by Leslie Patrick
Standing at the 38th parallel that divides the two Koreas is a surreal experience. On the southern side, buses of foreign tourists on day trips from nearby Seoul buy postcards and gawk across barbed wire fences into one of the world’s most brutal totalitarian regimes.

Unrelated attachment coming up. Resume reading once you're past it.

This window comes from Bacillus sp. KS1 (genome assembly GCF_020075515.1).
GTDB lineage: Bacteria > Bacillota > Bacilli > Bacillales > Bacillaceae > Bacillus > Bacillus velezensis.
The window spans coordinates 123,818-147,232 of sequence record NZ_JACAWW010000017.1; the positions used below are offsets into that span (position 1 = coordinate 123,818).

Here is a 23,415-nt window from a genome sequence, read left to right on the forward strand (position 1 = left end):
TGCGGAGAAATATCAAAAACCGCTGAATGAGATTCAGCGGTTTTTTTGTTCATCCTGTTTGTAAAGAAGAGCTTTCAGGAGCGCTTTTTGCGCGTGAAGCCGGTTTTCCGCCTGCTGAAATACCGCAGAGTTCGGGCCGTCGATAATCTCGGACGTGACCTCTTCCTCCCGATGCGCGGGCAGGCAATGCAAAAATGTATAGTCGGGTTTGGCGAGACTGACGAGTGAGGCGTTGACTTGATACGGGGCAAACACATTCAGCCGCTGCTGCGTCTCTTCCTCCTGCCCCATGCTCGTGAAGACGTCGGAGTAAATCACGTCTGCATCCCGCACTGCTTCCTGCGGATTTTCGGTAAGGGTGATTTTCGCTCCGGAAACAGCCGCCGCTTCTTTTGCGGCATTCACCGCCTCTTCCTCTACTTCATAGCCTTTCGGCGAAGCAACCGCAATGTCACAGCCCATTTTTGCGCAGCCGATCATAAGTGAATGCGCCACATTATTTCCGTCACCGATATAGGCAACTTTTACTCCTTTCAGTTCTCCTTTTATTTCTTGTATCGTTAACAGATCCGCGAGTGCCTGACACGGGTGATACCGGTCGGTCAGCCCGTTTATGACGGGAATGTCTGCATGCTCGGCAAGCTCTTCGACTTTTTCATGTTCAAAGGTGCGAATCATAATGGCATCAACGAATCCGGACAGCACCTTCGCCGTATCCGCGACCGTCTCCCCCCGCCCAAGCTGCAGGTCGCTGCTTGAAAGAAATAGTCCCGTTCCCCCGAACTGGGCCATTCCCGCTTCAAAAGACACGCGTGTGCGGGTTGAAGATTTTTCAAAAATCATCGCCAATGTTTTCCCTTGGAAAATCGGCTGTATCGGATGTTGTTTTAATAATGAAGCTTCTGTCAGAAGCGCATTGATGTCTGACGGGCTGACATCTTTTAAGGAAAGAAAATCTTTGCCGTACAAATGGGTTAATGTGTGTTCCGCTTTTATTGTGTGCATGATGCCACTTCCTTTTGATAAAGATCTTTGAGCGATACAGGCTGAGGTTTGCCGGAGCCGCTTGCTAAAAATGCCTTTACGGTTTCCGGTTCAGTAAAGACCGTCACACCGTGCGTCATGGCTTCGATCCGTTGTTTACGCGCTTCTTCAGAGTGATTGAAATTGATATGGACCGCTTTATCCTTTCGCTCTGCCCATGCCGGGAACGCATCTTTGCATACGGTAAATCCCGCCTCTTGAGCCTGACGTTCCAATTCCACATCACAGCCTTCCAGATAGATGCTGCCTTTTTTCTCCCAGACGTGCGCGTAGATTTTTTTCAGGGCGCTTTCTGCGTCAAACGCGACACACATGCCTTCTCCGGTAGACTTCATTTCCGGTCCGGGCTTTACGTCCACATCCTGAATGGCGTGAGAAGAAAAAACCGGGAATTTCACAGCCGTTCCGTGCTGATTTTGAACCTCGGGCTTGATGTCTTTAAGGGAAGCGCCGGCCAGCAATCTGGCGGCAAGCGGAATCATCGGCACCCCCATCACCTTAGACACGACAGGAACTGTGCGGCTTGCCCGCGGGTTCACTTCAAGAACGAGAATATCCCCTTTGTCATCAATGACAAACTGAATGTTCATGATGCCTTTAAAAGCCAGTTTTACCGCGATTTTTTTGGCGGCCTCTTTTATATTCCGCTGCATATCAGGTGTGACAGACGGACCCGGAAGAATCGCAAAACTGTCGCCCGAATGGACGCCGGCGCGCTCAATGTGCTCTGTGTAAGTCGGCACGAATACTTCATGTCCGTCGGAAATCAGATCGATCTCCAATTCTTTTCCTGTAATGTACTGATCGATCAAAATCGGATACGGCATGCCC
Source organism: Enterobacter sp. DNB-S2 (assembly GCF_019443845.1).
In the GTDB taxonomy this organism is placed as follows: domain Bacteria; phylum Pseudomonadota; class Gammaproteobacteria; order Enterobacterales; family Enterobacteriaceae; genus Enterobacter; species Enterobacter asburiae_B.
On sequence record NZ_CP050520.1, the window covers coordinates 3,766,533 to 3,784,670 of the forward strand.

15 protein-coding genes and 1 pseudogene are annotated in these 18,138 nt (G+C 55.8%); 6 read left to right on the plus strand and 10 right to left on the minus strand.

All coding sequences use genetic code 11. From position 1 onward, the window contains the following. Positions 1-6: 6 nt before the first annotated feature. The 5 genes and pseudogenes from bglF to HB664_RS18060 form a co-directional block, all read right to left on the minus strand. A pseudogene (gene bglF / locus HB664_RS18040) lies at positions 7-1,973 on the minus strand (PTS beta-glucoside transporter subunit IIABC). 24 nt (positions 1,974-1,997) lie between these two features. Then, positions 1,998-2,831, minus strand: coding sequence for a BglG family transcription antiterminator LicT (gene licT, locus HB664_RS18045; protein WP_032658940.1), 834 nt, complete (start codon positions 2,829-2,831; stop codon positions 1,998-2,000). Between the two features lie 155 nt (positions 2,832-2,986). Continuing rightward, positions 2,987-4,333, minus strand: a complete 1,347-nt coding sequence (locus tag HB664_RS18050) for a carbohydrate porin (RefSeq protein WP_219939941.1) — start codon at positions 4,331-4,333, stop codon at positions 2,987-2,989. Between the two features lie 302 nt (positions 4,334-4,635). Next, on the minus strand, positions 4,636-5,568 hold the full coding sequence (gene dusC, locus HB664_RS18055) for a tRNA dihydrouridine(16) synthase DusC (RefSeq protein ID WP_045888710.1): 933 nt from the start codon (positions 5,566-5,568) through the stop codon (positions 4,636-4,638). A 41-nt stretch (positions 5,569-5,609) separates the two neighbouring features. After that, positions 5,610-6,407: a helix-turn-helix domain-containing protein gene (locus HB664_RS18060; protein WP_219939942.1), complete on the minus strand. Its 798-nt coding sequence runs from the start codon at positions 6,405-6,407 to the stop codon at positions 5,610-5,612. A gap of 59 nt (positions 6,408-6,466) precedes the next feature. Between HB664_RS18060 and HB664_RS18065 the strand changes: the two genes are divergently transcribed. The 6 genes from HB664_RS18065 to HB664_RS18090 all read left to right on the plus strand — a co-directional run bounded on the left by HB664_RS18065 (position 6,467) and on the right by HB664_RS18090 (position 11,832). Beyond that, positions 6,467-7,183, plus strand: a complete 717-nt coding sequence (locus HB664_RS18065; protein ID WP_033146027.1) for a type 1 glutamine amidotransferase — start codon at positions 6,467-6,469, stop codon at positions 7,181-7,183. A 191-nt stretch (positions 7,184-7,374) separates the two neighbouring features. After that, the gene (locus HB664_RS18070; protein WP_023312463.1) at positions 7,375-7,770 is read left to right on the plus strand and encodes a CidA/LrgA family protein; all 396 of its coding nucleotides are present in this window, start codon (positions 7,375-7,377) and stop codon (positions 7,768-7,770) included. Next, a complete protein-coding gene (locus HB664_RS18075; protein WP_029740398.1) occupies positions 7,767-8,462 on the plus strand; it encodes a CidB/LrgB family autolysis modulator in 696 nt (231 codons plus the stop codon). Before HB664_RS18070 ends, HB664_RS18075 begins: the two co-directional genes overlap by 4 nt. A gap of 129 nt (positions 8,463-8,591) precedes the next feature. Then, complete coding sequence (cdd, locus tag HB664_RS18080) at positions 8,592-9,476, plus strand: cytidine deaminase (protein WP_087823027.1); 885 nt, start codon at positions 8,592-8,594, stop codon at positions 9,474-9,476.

My tiny peek across the Korean Demilitarized Zone, or DMZ, into the North left me curious as to what exactly goes on in a country so secretive. North Korea is a land where horrors like public executions and forced abortions still exist, and the constant threat of imprisonment for even the smallest of infractions against the government looms over the head of every citizen.